The three asymmetries

by Richard Veryard
Demand Asymmetry means that the forms of demand are increasingly specific to the context in which they arise.

The first asymmetry involves separating out technology from the supply of specific products. This requires modelling of possible behaviors that can be supported (so Microsoft or car manufacturing has to modularize itself in support of families of technology use).

The second asymmetry requires separating out business models that can organize supply from the solutions that are on offer. This requires modelling of the possible forms of business geometry (so rail maintenance or retail services have to use a franchise model to allow the variation in business organization to accommodate the variety of ways in which the service needs to be implemented).

And the third asymmetry requires separating out the different contexts of use within which a demand arises. This requires modelling of the possible forms of demand within the contexts in which they arise (so that financial or care services are having to take up the way the through-time wealth/conditions are managed in a way that responds to different forms of context-of-use). The result is a stratification that describes six layers of organisation through which underlying technology is brought into relation with ultimate context-of-use:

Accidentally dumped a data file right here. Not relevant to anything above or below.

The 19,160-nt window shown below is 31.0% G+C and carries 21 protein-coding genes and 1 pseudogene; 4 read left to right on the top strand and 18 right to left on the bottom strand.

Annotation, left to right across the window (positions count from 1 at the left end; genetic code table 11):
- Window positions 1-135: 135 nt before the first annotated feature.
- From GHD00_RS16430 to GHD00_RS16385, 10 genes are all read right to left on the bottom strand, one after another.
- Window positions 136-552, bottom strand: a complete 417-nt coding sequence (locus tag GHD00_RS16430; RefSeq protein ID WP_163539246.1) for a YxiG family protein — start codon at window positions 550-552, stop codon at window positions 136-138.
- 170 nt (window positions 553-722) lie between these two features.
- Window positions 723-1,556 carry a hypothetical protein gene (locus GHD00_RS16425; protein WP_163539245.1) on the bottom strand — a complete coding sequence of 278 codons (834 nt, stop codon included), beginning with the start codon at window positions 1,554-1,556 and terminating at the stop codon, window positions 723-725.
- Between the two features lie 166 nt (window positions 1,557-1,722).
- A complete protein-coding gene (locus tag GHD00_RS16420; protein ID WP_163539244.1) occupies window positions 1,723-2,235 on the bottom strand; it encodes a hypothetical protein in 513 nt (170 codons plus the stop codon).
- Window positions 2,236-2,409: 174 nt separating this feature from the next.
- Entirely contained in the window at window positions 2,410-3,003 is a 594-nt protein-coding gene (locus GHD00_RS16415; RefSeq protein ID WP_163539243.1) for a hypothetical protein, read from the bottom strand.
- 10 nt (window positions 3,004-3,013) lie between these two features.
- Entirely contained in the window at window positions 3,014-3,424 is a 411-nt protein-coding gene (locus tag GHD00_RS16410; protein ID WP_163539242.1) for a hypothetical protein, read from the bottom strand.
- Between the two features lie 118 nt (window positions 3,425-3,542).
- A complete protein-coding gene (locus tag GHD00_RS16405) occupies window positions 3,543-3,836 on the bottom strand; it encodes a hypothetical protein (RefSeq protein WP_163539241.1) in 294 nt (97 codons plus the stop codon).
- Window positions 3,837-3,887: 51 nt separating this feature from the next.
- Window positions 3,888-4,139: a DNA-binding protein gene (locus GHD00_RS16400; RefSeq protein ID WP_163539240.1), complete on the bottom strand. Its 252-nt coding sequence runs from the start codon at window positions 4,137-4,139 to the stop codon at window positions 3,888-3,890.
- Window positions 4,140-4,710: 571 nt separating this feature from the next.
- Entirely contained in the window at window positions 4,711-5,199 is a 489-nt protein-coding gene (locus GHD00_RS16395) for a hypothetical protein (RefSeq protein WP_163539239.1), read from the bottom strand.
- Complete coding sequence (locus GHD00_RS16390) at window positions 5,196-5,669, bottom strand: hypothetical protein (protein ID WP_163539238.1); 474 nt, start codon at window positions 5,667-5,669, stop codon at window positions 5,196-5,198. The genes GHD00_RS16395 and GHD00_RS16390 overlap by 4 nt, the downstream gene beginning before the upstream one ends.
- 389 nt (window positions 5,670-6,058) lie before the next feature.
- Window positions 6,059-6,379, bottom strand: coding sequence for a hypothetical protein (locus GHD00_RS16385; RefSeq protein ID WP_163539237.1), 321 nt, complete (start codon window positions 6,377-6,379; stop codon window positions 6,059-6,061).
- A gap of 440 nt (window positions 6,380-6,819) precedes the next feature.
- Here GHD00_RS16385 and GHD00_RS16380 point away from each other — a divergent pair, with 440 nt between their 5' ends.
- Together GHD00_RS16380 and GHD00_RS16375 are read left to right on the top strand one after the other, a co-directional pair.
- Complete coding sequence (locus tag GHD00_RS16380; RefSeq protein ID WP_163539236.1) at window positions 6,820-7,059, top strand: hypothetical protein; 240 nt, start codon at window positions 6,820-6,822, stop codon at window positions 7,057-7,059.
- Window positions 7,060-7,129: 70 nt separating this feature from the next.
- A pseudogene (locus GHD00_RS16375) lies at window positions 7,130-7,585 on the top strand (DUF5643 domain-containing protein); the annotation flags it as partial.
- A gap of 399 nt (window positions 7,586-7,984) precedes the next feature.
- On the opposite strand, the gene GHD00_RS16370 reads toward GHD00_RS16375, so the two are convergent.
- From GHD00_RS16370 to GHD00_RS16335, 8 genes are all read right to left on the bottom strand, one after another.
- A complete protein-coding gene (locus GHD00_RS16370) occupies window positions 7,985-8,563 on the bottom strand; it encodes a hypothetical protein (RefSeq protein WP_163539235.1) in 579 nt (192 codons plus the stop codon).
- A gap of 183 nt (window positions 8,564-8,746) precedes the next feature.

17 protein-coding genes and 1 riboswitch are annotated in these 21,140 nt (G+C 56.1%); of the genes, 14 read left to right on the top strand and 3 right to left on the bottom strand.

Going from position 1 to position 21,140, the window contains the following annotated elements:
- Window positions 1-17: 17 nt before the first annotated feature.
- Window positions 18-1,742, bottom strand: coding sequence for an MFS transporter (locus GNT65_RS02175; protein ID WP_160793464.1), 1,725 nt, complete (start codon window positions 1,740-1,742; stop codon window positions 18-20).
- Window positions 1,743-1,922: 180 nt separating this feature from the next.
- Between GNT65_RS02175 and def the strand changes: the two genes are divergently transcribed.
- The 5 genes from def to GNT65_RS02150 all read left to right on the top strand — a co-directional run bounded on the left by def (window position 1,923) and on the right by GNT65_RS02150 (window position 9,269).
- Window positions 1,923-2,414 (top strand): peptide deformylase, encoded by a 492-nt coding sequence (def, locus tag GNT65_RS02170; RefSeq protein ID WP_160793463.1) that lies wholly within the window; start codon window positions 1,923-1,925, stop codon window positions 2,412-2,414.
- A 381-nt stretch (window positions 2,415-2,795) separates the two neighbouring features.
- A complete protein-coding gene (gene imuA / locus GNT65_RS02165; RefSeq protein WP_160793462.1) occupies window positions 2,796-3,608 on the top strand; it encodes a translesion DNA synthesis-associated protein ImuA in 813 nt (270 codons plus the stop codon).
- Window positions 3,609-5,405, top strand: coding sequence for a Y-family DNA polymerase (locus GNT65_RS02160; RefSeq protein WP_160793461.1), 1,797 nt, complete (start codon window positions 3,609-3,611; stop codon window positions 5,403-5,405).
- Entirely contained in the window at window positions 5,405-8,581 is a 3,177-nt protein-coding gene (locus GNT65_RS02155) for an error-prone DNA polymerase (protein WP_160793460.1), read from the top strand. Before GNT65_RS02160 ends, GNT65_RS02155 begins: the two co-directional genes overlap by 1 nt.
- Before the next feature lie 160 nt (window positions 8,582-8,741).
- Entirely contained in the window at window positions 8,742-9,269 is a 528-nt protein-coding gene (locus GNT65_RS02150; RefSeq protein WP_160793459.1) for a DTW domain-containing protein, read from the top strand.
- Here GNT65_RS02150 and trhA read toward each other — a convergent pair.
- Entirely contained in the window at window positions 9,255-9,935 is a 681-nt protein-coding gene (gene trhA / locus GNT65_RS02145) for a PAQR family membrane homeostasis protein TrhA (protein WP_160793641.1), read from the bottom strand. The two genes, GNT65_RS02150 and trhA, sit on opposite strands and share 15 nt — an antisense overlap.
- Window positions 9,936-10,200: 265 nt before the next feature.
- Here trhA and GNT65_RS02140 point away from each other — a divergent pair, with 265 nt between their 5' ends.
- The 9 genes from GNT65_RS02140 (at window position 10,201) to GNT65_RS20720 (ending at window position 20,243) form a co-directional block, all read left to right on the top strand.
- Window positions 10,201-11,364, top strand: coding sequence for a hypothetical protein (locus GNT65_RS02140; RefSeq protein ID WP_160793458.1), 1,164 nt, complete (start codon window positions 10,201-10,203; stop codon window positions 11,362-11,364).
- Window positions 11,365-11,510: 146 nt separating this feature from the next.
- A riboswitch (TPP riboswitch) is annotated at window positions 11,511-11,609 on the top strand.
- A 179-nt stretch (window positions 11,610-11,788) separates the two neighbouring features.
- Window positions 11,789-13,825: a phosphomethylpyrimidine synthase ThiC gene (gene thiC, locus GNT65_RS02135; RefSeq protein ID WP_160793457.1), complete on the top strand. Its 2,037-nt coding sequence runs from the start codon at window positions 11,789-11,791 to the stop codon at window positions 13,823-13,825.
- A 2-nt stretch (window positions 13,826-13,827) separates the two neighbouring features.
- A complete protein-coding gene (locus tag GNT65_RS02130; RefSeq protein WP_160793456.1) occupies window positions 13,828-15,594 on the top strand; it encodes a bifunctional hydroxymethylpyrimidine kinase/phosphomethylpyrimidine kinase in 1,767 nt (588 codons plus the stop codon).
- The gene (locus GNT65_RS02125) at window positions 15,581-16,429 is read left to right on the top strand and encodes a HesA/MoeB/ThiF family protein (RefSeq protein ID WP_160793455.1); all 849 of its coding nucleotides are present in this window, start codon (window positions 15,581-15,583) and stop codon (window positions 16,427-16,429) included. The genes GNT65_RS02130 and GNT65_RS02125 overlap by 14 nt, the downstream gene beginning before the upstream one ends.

It is worth considering what happens if these asymmetries are ignored.[1]

  • In the first asymmetry, this means defining the product by the technology. This is typical of the early stages in the emergence of new technologies. (Do you remember how we used to have to use mobile phones?).
  • In the second asymmetry, this means defining the solution for the customer by the way the business is organized. (Do you remember how large businesses used to relate to their customers before CRM?).
  • And in the third asymmetry, the solution to the problem presented by the customer is assumed to be what the customer actually needs. (Have you ever received a prescription from the doctor that turns out only to treat the symptom?).

Source: Metropolis and SOA Governance. Part 1: Towards the Agile Metropolis

[1] There is a fourth ethical dilemma, therefore, that is the dilemma of whether or not to hold the other three dilemmas open…

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